To understand if these changes in composition of the ham with increased live animal weight affect value of the pork carcass, the average price of hams for 2001 (Table 2) was used to compare the value of hams from the two weight levels of live pigs (Table 3).
Table 2. Ham dollar values based on weekly prices reported by USDA Market News Service for 2001, $/cwt.
|401 Ham, 17-20 lb||$64.78||$48.96||$86.59|
|401 Ham, 20-23 lb||$58.89||$45.08||$67.70|
|401 Ham, 23-27 lb||$56.22||$43.13||$67.38|
|Boneless Four Muscle Ham||$114.36||$91.00||$132.63|
|72% Fresh Ham Trim||$49.17||$36.07||$59.78|
The pork ham prices reported in Table 2 show that for bone-in hams, as the weight of the ham increases, the price per cwt decreases. Also, the price of the 17-20 lb 401 Ham has a larger price spread between the lowest and the highest price paid in 2001 than the heavier ham categories. The price for boneless Four Muscle Hams is higher than for bone-in hams. This price differential is due to the lighter weight of the boneless ham, the labor cost to bone the ham and to the separate out the muscles, and the yield lose due to removing the skin, external fat, seam fat and other lean. Some value is regained from the external fat, seam fat and other lean as these ham components are added to 72% fat pork lean trimmings and some value is regained. The skin and bone have some value, but their value will be discussed in the by-product article.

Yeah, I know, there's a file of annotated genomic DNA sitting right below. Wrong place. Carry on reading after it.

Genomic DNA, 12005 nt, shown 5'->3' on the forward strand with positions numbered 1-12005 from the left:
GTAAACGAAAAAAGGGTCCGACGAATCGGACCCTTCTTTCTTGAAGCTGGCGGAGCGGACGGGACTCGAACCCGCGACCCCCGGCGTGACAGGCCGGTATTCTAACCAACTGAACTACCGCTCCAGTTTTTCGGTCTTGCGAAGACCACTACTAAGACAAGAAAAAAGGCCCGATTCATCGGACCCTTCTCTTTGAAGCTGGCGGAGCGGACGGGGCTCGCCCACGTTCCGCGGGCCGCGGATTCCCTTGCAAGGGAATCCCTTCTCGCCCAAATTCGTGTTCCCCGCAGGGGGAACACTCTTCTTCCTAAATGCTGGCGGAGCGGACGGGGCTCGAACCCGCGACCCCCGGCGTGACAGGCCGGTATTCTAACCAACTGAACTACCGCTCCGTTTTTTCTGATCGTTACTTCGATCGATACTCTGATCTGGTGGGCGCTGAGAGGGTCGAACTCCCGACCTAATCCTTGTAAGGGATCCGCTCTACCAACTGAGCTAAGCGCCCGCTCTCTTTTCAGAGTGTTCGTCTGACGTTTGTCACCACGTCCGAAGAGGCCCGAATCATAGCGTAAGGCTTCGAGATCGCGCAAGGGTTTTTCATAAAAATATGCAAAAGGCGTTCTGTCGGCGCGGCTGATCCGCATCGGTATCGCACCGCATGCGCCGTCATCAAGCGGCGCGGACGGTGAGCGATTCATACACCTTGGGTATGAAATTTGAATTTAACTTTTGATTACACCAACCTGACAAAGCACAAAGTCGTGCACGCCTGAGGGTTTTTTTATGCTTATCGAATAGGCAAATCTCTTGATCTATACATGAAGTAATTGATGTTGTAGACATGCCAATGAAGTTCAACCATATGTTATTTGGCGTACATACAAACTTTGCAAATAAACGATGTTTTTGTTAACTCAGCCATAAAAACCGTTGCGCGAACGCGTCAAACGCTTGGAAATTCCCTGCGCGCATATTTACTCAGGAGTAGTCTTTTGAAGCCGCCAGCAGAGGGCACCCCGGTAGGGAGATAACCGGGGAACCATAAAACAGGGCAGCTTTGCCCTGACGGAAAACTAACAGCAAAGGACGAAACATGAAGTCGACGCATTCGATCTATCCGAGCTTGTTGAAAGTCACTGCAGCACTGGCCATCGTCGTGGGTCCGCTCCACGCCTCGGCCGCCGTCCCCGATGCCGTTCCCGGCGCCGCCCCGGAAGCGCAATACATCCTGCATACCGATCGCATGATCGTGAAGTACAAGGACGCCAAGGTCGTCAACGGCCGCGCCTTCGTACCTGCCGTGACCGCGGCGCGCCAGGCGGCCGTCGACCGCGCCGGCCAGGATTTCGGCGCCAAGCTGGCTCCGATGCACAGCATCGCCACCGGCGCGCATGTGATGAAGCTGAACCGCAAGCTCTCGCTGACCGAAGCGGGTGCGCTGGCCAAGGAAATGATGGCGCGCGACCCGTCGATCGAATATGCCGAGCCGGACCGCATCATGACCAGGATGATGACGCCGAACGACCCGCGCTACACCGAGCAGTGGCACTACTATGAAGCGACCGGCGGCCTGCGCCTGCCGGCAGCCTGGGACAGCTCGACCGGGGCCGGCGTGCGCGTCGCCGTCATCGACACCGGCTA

Even with the compositional differences reported in Table 1 between hams from 250 versus 290 lb pigs, the value of the ham from the 290 lb pig is higher for bone-in 401 hams, boneless Four Muscle Hams, and for the combined value of the boneless Four Muscle Ham and the 72% fresh ham trim (Table 3). Even when the value of the ham is low or when it is high, hams from 290 lb pigs has more value.
Table 3. Comparison of ham value from a 250 and a 290 lb pig, $/cwt.
|Ham Cut||250 lb pig||290 lb pig||Value Difference|
|Boneless Ham: Boneless Four Muscle Ham|
|72% Fresh Ham trim comprised of external fat, seam fat and other lean)|
|Boneless Ham Total Value (Boneless Four Muscle Ham + 72% trim)|
Ham prices, whether for bone-in or boneless hams, are subject to a high amount of seasonal variability. Prices averaged across four years, 1998, 1999, 2000 and 2001, are reported for bone-in hams (Figure 6) and for boneless hams and 72% lean ham trimmings (Figure 7). While this affects the overall value of the ham and the pork carcass, hams from 290 lb live animals still have more total value.